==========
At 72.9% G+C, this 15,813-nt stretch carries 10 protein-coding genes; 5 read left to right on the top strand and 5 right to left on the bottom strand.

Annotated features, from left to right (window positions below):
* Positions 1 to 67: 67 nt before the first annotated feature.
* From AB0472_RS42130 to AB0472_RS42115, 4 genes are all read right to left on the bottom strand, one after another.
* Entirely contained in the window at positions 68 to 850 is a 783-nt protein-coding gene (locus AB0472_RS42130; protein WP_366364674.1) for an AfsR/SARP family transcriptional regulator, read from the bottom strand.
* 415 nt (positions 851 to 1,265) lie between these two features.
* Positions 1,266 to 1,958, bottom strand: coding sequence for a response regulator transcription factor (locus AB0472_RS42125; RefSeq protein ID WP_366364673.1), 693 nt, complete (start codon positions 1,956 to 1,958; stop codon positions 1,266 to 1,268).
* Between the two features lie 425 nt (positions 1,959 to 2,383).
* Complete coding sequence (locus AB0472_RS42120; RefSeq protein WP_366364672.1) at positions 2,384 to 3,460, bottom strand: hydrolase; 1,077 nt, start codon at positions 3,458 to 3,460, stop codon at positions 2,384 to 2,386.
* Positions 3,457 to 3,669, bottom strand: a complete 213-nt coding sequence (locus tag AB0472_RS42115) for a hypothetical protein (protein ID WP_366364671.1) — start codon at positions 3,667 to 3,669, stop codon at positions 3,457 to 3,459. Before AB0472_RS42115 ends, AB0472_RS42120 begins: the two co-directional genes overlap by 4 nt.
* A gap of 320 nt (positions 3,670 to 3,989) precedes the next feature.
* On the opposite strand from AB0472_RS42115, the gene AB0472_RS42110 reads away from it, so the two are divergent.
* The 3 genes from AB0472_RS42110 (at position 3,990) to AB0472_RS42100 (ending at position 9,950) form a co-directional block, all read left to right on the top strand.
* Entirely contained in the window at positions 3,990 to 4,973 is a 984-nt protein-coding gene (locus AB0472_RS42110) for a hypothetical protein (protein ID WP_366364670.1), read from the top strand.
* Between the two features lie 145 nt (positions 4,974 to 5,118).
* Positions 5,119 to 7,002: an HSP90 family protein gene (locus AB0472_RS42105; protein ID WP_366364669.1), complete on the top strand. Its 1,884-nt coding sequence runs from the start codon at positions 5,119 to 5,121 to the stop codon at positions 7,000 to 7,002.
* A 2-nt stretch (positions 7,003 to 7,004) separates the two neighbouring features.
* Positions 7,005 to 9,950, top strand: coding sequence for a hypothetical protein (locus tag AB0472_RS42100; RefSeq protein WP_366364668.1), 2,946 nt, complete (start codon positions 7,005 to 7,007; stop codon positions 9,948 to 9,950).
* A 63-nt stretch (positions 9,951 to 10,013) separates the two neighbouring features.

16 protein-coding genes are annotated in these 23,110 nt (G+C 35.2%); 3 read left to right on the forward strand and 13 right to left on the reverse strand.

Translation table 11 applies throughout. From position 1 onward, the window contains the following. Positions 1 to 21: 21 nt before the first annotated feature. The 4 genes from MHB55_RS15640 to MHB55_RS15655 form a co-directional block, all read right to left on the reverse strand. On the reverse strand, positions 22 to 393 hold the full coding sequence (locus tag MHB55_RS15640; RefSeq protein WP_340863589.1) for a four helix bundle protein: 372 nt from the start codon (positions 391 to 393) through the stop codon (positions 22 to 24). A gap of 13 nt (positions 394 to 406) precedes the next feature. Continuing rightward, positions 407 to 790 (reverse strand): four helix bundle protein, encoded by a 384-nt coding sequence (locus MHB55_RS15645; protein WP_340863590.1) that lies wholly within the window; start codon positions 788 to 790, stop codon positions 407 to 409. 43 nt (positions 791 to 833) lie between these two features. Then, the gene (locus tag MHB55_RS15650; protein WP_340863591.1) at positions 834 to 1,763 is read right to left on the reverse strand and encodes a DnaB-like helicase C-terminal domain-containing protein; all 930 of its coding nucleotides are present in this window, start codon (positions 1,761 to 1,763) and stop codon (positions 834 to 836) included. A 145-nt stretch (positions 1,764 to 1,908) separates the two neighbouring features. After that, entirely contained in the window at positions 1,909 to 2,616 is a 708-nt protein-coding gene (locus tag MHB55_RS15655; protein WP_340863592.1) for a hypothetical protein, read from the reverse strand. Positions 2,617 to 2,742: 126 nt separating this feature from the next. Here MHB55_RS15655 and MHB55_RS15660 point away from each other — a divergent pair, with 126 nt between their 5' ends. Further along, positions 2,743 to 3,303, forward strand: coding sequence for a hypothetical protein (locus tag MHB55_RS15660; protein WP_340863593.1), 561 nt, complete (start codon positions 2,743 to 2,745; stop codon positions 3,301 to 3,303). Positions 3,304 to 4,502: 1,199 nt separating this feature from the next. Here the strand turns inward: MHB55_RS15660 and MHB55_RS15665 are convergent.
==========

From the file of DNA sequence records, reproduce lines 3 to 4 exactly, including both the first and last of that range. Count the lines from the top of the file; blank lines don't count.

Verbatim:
* Positions 1 to 67: 67 nt before the first annotated feature.
* From AB0472_RS42130 to AB0472_RS42115, 4 genes are all read right to left on the bottom strand, one after another.